It is rarely wise, nor valuable, to judge an episode based on how exciting that episode’s cliffhanger might be. That’s set-up as well as story, a tool designed to get you to come back and keep you excited about the following chapter. There’s no guarantee that your terrific cliffhanger will lead to a terrific episode, nor that it will impact the next episode in any way. (Last week’s Arrow is an sort of example—while not particularly cliffhanger-y, that great Lyla ending makes the subtext interesting here but otherwise plays no role in the proceedings.) “Leap Of Faith” has many parts, and one of those parts is its ending.
And its ending rules.
(At this point you’ve had plenty of time to jump ship if you haven’t yet watched this episode, so I’m going to dig into its ending now. If you haven’t seen it, maybe watch first?)
We can’t know if the episode or episodes that result from this collision of future and present (and possibly past?) will be good, but wow, it almost certainly won’t be boring. Some of you don’t watch DC’s Legends Of Tomorrow, some don’t watch The Flash, and probably at least a few of you don’t watch either. So for the five of you who meet that description, know this: This doesn’t feel like an Arrow twist. This is a Flash twist, maybe a LoT twist if it were slightly weirder (on Legends, there’d be a unicorn involved or something). That’s not to say that Arrow hasn’t found ways to have its protagonist come face to face with family members long-dead, yet to be born, or otherwise somehow a stranger to him. It’s just that there’s usually some kind of cheat to it—it’s a dream, or a hallucination, or an alternate earth. This, it appears, is just his two kids (and Diggle’s son) landing, bloody and weepy and tired, in front of their young parents.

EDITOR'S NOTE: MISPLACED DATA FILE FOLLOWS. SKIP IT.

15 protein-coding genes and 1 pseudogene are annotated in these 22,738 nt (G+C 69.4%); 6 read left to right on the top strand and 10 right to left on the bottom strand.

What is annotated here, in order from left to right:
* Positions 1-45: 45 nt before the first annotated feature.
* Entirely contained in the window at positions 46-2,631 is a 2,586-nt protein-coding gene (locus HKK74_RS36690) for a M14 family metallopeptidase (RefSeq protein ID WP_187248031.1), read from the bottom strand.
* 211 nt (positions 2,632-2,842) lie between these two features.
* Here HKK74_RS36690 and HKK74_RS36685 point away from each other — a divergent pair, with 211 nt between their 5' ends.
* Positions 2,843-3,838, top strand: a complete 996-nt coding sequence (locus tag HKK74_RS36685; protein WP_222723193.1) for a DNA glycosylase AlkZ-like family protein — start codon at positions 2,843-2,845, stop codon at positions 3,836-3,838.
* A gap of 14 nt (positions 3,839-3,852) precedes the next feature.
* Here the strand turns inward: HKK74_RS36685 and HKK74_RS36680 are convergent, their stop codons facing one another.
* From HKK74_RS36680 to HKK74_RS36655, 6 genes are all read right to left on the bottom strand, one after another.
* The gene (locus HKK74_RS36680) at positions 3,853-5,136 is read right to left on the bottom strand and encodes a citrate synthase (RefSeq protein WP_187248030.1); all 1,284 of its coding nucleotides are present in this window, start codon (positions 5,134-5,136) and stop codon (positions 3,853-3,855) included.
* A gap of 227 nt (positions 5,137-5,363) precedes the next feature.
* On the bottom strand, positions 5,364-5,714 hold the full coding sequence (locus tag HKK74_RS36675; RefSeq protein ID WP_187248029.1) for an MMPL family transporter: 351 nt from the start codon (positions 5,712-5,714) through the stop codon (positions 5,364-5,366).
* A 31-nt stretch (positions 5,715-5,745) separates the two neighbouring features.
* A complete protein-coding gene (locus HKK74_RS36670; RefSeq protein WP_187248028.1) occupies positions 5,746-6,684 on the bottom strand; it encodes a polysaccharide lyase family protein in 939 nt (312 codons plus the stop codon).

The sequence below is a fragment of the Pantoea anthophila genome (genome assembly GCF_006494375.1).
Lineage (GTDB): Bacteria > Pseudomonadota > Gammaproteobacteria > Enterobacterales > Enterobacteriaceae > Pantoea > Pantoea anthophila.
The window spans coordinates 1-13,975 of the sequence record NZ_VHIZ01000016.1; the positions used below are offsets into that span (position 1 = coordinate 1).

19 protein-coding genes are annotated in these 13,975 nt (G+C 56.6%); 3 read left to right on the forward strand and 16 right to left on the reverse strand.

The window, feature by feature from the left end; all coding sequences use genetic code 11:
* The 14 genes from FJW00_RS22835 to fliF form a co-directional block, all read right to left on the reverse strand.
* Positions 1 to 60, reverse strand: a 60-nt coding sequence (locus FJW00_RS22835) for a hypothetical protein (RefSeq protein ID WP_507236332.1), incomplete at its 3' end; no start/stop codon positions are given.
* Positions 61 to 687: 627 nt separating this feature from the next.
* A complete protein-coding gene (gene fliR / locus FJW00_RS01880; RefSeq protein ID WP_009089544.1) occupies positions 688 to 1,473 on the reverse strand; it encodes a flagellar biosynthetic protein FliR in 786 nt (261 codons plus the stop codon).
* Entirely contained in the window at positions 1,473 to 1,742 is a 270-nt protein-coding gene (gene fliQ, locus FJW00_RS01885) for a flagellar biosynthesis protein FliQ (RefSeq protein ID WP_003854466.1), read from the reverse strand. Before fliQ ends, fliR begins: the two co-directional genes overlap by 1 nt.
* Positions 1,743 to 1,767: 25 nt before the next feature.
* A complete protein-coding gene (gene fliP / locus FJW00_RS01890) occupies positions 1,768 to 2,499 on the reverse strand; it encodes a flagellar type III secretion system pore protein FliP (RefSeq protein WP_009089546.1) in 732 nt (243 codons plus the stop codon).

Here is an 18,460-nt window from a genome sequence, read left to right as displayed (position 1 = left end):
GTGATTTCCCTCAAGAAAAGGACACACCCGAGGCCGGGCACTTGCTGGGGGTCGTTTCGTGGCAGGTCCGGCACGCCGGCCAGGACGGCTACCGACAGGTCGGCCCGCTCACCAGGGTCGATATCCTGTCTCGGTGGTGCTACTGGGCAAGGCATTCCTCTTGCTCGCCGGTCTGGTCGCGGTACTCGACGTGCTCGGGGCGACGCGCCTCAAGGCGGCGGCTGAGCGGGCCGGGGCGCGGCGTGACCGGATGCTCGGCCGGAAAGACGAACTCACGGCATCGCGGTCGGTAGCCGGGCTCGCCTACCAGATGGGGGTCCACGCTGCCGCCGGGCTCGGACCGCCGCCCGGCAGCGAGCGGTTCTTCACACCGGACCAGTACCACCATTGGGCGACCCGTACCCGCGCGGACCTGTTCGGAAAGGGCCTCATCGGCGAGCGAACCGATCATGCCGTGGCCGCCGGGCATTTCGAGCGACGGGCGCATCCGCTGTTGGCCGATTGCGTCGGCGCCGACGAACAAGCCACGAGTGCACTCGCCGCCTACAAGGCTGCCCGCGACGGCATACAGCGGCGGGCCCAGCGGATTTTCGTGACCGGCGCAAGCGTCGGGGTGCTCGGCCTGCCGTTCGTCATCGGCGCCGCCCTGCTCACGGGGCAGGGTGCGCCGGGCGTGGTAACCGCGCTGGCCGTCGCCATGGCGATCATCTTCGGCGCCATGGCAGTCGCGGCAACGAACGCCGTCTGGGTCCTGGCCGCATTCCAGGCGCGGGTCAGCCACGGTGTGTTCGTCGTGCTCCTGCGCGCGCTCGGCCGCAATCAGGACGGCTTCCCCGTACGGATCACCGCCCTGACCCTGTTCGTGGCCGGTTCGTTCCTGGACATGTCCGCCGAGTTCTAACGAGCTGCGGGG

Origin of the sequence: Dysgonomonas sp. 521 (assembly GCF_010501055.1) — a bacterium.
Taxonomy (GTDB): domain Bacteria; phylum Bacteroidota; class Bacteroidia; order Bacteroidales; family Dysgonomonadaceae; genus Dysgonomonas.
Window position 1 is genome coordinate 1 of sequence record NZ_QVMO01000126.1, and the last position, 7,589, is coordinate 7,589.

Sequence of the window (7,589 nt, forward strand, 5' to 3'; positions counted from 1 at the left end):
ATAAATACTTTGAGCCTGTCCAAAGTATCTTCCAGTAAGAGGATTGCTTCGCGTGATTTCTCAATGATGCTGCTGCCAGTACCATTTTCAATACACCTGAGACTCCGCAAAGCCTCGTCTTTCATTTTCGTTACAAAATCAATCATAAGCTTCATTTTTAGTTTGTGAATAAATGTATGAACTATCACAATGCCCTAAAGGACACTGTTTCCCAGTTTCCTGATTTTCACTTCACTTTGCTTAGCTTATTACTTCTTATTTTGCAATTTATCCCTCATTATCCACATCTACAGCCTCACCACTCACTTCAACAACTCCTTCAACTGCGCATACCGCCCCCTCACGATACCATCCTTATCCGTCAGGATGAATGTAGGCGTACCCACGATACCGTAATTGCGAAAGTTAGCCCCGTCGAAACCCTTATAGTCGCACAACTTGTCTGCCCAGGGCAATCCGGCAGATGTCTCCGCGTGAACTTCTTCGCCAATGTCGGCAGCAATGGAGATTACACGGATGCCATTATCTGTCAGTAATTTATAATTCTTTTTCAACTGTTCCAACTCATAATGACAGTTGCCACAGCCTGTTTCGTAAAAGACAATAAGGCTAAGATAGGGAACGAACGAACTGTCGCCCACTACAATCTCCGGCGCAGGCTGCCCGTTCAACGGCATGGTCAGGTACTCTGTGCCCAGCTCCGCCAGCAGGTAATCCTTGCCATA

Part of what makes it so effective is that Zoe’s apparent death (very distressing for a character we don’t know all that well—at least as an adult) seems to be the episode-ending shocker. And a shocker it is, for several reasons. First, people who get knocked down on Arrow usually stay down, unless they are one of our heroes. So Zoe (Andrea Sixtos) hits JJ, and you think that’s it. Nope. Second, the episode’s prominent theme—the ease with which three of our heroes can risk their own lives but struggle to let others risk theirs, even when they’re obviously capable of taking care of themselves—sure makes it seem as though basically everyone is bulletproof for the hour. And third, it’s early in the season for a main character death, and in the future storyline at least, Zoe certainly qualifies.
There’s another reason that ending is so exciting: the comparative weakness of the future storyline. Some good acting moments and that terrific ending aside, the same is true here. Great villain (Charlie Barnett, still excellent), good cast, interesting dynamic, but the dialogue often feels like placeholder text. Little to no subtext, dull language, not much surprise. JJ’s line about the amount of blood in a person could have come from a Damien Darhk reject pile, and Mia in particular comes across as a bundle of toughness and feelings, rather than a person. So the idea of pulling these interesting characters and solid performers into a story that’s been great in this young season is very attractive.